Spend some time on web design websites and reading 2015 web design predictions from experts and you’ll see one word pops up again and again. That word is interactive. If the predictions are accurate, 2015 will be the year of interactive digital content.
What’s the catalyst for interactive content growth? Well, HTML5 is certainly one piece of the puzzle, but more importantly, online audiences are responding positively to interactive content. It goes back to the fundamentals of creative writing—show, don’t tell.
Interactive content shows audiences rather than simply telling them. It gives audiences the opportunity to engage with the content so they have a better chance of connecting with the content. Ultimately, they should be more apt to share the content with other people and return to the site to interact with more content in the future.
There are three interactive web design elements that are particularly popular as we near the end of the first month of 2015. These three elements provide online content with the interactivity audiences want:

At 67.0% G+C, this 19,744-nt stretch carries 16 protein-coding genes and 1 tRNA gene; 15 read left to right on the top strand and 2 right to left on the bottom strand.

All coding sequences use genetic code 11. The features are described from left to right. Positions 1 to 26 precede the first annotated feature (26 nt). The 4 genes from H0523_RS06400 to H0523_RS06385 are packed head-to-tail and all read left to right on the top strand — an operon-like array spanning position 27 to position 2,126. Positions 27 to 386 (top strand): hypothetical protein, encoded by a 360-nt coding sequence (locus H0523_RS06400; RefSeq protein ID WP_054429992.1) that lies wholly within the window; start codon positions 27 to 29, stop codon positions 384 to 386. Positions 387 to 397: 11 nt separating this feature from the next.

1. Interactive Infographics
Why share information and data in a static infographic when you can make it interactive? A few years ago, interactive online timelines were very popular, but in 2015, content publishers are creating all kinds of interactive ways for their audiences to get information and data.
From real-time data to data over time and every other kind of data you can think of, content publishers are creating interactive infographics to communicate data-related stories.
2. Interactive Moments
Interactive moments became a web design standard with the explosion of social media sites. Whether you’re liking a post on Facebook or retweeting something on Twitter, you’re engaging in an interactive moment thanks to a bit of savvy web design.
In 2015, content publishers in all industries and categories are looking for ways to add interactive moments to their websites and blogs beyond simple social media sharing.
3. Interactive Images
The home page slider is being replaced with the large “hero” image, and that hero image is more and more frequently becoming interactive. If you’re not sure what an interactive image is, a great example of an interactive hero image design is the Google Street Art Project site.
In an interactive image, the image moves without clicking on it—like a video—while the text layered on top of the image (or above, below, etc.) is fully functional and separate from the image. Interactive images are becoming so popular that you can find them on any page of any website—from a small blog to a global brand website.
Are you using any of these interactive elements in your web design yet? Have you seen an increase in digital content consumption since you started using interactive design? Leave a comment and share your thoughts on the interactive web design trends of 2015.